Cut from the right cloth

Roger Milliken's moral fiber, patriotism, a testament to American greatness

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No one looked after the fabric of this country more than Roger Milliken.

One of the country's last great industrialists, the South Carolina textile magnate personified everything great and glorious about the sky-wide opportunities in America's free-market system -- but also its broad responsibilities to give back, and to ensure the future by never losing sight of the horizon.

Even after building Milliken & Co. into the world's largest privately owned textile and chemical manufacturer, Roger Milliken fought tirelessly to preserve and strengthen not just his company or industry, but the whole of American manufacturing. He often did it at his own or his company's expense.

Though many around him hung by a thread, he succeeded in leading his company through times of utter tumult with an unvarying work ethic, a darting eye for innovation, and an unwavering belief in God and country.

He shaped the business co-founded by his grandfather into a multibillion-dollar giant based in Spartanburg, S.C., where he moved in 1954. But beyond that, Milliken spread his wealth, knowledge and vision to uplift and improve the world.

Politically, he will be best remembered as a founding patron of the modern conservative movement. National Review reverently called him "one of the Right's 'funding fathers'" because of his influential support that aided the emergence of such conservative giants as William F. Buckley and Barry Goldwater.

He also helped found the Heritage Foundation, and is credited with helping the Republican Party gain a foothold in the South, and South Carolina in particular.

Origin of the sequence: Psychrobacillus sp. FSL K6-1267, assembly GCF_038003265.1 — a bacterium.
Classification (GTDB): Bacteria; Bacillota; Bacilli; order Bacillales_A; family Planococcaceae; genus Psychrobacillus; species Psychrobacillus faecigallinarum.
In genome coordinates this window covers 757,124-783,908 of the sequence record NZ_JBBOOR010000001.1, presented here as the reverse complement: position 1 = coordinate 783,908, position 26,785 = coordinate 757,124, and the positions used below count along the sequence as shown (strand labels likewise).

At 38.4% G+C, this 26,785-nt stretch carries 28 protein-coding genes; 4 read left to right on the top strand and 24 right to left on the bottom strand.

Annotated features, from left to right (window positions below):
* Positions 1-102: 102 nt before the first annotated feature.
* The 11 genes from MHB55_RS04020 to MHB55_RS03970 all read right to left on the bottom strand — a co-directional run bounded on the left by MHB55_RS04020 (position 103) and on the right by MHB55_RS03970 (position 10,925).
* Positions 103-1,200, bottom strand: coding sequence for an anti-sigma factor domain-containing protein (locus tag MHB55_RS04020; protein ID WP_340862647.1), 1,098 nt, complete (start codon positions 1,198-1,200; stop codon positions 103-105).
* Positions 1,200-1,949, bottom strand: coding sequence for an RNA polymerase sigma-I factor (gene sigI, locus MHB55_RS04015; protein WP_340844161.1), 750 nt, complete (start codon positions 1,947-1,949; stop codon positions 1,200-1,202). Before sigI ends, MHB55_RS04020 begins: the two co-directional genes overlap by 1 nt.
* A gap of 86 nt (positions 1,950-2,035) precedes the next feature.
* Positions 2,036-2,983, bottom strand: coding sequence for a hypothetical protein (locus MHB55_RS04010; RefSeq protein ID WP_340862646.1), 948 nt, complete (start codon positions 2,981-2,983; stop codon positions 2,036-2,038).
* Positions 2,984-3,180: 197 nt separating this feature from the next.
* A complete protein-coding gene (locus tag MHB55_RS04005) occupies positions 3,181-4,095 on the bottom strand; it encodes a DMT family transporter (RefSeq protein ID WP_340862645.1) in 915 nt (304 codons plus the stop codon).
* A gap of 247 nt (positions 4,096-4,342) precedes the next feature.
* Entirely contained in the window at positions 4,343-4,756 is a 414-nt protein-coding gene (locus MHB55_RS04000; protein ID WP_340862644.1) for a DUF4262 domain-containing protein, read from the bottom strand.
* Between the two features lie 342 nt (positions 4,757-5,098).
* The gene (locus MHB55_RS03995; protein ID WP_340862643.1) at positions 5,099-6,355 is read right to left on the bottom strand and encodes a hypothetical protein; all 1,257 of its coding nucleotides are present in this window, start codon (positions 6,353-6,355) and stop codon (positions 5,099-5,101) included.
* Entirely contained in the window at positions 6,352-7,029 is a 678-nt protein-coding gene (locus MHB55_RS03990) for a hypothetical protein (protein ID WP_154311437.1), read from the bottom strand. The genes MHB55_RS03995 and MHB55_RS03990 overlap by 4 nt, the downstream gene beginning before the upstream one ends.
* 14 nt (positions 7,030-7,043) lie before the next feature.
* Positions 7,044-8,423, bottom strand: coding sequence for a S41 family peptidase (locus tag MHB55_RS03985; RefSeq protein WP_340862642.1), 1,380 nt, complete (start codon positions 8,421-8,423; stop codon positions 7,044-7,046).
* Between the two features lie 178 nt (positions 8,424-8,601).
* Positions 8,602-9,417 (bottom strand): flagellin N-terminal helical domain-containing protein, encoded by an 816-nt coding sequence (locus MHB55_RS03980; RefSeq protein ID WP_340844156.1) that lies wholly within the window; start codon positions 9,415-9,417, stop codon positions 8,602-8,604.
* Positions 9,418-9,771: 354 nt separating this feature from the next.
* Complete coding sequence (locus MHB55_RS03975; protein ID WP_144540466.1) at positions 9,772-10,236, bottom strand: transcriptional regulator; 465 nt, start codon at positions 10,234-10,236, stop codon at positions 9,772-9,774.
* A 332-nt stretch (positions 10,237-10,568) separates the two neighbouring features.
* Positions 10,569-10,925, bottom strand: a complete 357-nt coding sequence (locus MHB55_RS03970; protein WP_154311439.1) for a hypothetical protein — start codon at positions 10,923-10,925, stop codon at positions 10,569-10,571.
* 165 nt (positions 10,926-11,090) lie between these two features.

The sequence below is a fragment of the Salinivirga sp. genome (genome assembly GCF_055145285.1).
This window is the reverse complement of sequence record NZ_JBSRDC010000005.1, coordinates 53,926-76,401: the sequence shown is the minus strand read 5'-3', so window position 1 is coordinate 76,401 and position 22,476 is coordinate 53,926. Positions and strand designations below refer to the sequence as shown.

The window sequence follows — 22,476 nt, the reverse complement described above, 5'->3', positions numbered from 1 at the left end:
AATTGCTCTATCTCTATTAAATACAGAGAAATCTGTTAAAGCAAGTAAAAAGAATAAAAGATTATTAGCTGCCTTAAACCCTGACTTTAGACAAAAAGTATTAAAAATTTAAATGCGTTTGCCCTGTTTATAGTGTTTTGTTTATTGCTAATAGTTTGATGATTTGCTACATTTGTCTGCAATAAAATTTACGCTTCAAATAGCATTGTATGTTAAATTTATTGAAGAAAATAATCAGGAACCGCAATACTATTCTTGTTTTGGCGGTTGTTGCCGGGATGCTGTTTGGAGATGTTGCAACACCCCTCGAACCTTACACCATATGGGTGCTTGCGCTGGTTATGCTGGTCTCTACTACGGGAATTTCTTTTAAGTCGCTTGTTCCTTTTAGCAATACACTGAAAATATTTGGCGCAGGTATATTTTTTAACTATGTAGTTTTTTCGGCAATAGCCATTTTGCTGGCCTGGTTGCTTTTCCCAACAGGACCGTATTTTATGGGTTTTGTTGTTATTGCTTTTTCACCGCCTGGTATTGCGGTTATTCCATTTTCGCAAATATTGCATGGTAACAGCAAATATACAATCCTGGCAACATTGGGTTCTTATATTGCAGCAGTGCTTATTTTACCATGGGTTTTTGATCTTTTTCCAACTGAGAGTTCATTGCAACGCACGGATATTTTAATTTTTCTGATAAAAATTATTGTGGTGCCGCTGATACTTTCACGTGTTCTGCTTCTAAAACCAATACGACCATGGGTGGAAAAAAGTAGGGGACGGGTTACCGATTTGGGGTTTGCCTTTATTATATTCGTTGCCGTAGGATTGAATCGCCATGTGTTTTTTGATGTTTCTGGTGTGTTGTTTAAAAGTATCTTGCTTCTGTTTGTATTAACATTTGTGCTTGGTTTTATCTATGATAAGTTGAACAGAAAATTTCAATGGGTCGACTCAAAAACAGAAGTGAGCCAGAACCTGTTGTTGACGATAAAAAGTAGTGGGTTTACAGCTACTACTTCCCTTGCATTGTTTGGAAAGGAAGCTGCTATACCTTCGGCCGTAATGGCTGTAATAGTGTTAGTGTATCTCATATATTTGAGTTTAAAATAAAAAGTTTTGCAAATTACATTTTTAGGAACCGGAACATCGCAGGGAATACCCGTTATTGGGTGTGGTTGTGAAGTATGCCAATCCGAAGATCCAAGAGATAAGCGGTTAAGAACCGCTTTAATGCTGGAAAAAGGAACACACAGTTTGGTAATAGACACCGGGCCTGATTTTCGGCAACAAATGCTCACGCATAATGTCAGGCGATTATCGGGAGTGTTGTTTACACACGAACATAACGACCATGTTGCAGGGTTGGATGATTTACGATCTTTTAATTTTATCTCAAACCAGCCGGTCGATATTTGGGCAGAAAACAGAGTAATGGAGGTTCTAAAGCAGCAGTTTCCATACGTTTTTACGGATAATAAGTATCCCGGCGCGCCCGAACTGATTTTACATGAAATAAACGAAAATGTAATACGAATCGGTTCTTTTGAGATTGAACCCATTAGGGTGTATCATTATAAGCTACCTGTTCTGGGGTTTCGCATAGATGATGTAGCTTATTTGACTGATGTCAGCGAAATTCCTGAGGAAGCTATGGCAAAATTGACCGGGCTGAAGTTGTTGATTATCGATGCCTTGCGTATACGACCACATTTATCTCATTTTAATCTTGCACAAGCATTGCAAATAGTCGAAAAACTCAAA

Milliken managed to persuade U.S. Sen. Strom Thurmond to champion legislation requiring country-of-origin labeling on textile and clothing products.

Even the liberal New Republic couldn't deny Milliken's formidable sway, writing in 2000: "He has a history of picking winners -- candidates, journals and think tanks that shaped American politics."

Economically, Milliken was a boon to South Carolina's Upstate, beyond his own textile business. In helping build the Greenville-Spartanburg International Airport, he helped attract new business to the region, including BMW and the North American base of operations for Michelin.

He proudly served as a trustee and benefactor to several educational institutions, helping oversee many campus improvements. In the 1960s, Milliken pushed for integration of Spartanburg's Wofford College, promising school officials he personally would make up any financial losses the college would suffer as a result.

He also was an advocate of protecting the environment years before the trend emerged to "go green." Milliken & Co. says it diverts 99.98 percent of its waste away from landfills to places "where it can be reused, recycled or converted to energy." In 1999 Milliken himself founded the Noble Tree Foundation, which encourages tree-planting and improved landscaping.

His attention to detail and insistence on quality, for which his company was recognized on several continents, is credited with keeping up with cheaper offshore competition and preserving thousands of American jobs. He conceived the "Crafted with Pride in the U.S.A." advertising campaign and co-founded the American Manufacturing Trade Action Coalition to help ensure a more level playing field with foreign competition.

Personally, he exuded vigor and competitiveness whether at work or play, and as a committed Christian he showed a kindness and compassion that seemed to flow organically to virtually all the people whose lives he touched. Few people you meet exude such a love of life.

Roger Milliken, who died last week at age 95, wanted just one word as his epitaph: "Builder."

He was one of the great ones.

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Jane18
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Jane18 01/06/11 - 05:48 pm
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"And A Good Man"

"And A Good Man"

usapatriot
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usapatriot 01/07/11 - 01:31 am
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I'm sure the left will take

I'm sure the left will take him as an "exception". He is one of many unsung Americans, unknown by most until his passing.

There is still a Milliken plant in Johnston. Somehow, they are still hanging on.

Next shopping trip for clothing or textile products, remember him by looking for a "Made in USA" label. It might not be Milliken based, but it's good enough.

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